SKOWHEGAN — Residents of the six towns in School Administrative District 54 could face $400,000 in tax increases if early budget projections on state aid don’t change, the district superintendent said Monday.

Estimates for fiscal year 2016-17 appear in an early budget draft as being about $180,000 less than actual spending, but a projected drop in state aid of about $442,000 would mean the district would need $400,000 more from taxpayers than the current year, SAD 54 Superintendent Brent Colbry said.

“If we get more state aid, that would change those numbers because we’ll get more revenue,” Colbry said. “Or if we made cuts, that would change those numbers. Once the board knows all of its revenue and all its expenses, it’ll have to make a decision on what to do and that will affect that bottom line.”

The school budget adopted by district voters in June was $34,205,187. The draft budget so far is a spending package of $34,024,850, a decrease of about half a percent, Colbry said.

The need for additional state aid would change the numbers needed from taxpayers, he said.

“This could be true if the initial state subsidy allocations remain unchanged, but there is interest in Augusta to increase state aid to schools,” Colbry said. “It is very early in the budget process and there are a number of variables that have yet to become clear, which will influence the amount of local taxes in the end. We have a long way to go before we will know what the local impact on taxes will be.”

House Democrats joined by two Republicans agreed to provide an extra $23 million in funding for schools to “prevent substandard funds for education and avoid crippling increases in property taxes for our families,” according to a transcript of a radio address on tax conformity released Feb. 9 by the House Speaker’s office.

The tax conformity bill went to the Maine Senate two days later and has yet to be acted upon.

Colbry said the district has made some financial gains this year in lower costs for fuel and a negotiated contract for electricity, but uncertainties remain in the cost of health care benefits and professional salaries. A new contract with district teachers currently is in negotiation.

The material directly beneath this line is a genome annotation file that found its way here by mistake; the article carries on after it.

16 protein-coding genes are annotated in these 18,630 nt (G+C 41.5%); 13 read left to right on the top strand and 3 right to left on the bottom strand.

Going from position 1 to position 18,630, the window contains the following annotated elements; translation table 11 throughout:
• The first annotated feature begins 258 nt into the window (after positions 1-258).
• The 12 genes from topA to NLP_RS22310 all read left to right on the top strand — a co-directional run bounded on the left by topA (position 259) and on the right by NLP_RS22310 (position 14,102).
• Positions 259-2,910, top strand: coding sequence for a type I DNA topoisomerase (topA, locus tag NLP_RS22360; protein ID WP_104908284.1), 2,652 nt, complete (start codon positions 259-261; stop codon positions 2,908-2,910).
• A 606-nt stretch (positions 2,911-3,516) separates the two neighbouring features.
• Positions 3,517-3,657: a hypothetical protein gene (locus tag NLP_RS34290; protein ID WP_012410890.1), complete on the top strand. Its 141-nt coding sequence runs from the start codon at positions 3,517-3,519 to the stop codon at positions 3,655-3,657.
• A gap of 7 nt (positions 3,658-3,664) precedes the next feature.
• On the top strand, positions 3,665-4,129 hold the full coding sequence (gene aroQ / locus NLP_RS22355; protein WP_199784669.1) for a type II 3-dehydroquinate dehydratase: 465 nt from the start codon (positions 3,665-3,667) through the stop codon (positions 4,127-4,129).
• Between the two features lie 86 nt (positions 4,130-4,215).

Local allocations, or taxes paid to support the budget beyond what the state provides, also will be changing in its spread over the district towns of Canaan, Cornville, Mercer, Norridgewock, Skowhegan and Smithfield. Skowhegan’s projected share of the overall budget will be down to 65.86 percent from 66.85 percent, because of the lower tax valuation of the Sappi paper mill.

The other five district towns will pick up the difference with Norridgewock again shouldering the lion’s share of the increase because of higher property valuations in that town, Colbry said.

Colbry said he is confident that school districts in central Maine will see an increase in state aid on the coattails of increases in Maine’s larger communities.

“The most important trend that we show to the board is that every district is losing money,” he said. “Portland, Auburn, Lewiston, Bangor — the bigger cities — they’re losing, so I’m encouraged that that may help push the Legislature to try to create some additional money because all of the major cities are being negatively affected.”

Colbry said local spending packages are going to the various school board committees for review this month with a tentative date of April 14 for adoption of a budget draft by the full school board. He said he will meet in May with the various boards of selectmen in the district to present the budget proposal.

A district budget informational hearing is set for May 12 with the budget meeting and votes by SAD 54 residents May 24. The district budget validation referendum is June 14.

Doug Harlow — 612-2367

[email protected]


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